Early & On Budget: Laketran receives 10 new coach buses

By Chad Felton |The News-Herald 

Laketran announced the arrival of a fleet of Motor Coach Industries buses for its Park-n-Ride service three months ahead of the original anticipated date of July 1 at its March 28 board of trustees meeting.

The 40-foot coach buses, purchased from MCI International in Des Plaines, Ill., replace buses from 1998.

The new buses are 80 percent federally funded with Congestion Mitigation Air Quality grants and 20 percent with local matching funds through Laketran’s 0.25-percent local sales tax revenue. In 2015, Laketran awarded a contract to MCI for a price of $6,119,210 for the 10 buses. The transit agency expects the new buses to be on the road by late spring.

Laketran’s General Manager Ray Jurkowski said the agency is excited to put the finishing touches on its new additions.

“It’s exciting. Now that they have arrived, we must finish multiple internal inspections of the buses and then transfer our fareboxes, rangers and radios to the new buses before we can put them into operation,” he said.

The coach vehicles provide 175,000 annual commuter express trips to and from Cleveland. The weekday service operates 18 daily departures from nine Park-n-Ride locations connecting Lake County and downtown Cleveland.

Julia Schick, Laketran’s director of communications and marketing, said the transit agency has also secured funding to purchase four additional MCI coach buses to replace the remainder of the 1998 fleet.

“Two buses will be funded by CMAQ grants through the Northeast Ohio Areawide Coordinating Agency , with the final two through the Ohio EPA’s Diesel Emissions Reduction Grant program, which is funded through the Ohio Department of Transportation. Both grants fund air quality improvements projects,” she said.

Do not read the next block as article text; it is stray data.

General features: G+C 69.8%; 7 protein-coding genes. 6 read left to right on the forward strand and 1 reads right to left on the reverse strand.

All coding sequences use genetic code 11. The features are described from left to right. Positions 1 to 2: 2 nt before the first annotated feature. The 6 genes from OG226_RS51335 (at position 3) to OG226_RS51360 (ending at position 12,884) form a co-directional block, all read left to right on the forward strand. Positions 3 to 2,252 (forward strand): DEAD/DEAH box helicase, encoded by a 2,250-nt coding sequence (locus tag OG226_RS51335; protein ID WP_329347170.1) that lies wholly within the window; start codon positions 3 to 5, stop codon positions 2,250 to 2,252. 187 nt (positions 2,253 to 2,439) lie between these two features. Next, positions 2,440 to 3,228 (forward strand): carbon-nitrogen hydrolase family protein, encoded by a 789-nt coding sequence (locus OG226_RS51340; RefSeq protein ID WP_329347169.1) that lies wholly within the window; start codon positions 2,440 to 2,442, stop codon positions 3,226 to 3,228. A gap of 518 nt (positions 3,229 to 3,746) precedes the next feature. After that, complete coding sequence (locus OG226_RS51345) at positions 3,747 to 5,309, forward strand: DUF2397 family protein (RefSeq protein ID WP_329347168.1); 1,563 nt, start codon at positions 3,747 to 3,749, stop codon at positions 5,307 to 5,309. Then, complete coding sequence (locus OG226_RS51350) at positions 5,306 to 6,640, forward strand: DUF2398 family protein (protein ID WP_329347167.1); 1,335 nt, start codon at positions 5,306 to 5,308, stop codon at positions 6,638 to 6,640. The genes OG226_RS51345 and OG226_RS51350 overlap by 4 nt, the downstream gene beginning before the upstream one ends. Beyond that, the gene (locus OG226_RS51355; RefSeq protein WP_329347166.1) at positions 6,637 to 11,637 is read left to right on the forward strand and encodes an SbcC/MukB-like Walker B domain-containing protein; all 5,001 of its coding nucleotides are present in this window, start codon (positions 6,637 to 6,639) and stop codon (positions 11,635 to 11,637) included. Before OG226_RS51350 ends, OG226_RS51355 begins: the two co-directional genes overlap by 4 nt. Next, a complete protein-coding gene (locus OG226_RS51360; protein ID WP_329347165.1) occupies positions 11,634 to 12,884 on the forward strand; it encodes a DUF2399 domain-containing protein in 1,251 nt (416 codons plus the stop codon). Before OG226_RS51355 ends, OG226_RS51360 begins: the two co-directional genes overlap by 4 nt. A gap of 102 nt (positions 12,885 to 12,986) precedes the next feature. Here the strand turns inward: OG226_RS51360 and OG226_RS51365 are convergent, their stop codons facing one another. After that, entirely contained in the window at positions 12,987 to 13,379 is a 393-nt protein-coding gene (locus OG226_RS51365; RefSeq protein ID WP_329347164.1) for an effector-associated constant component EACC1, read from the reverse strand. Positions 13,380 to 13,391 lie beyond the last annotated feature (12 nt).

Laketran’s Operations Manager Ben Capelle said the new buses include features that will make them much more friendly and accessible for riders with disabilities.

“LED signage displays destinations better and annunciator systems digitally announce when the doors open with prerecorded identifying routes, stops and pick-up points. Transfer information for connections to RTA buses will also be available,” he said.

“All buses are equipped with bicycle racks and seatbelts. Though not mandated, the seatbelts were installed now as opposed to an expensive retrofitting,” Capelle added.

Other features include on-board security cameras, automatic vehicle locators with mobile data terminals, fire extinguishers, first aid kits, blood born pathogen kits, a wheelchair lift and space to accommodate two wheelchairs.

Jurkowski said the new buses will also be used in the Bus on Shoulder Program, which authorizes coaches to bypass highway lanes on designated routes at 35 mph when motorists slow to less than 30 mph.

“With new buses come new benefits. We hope people in bumper-to-bumper traffic will see our buses driving by and say to themselves, ‘I should be on that bus.’”

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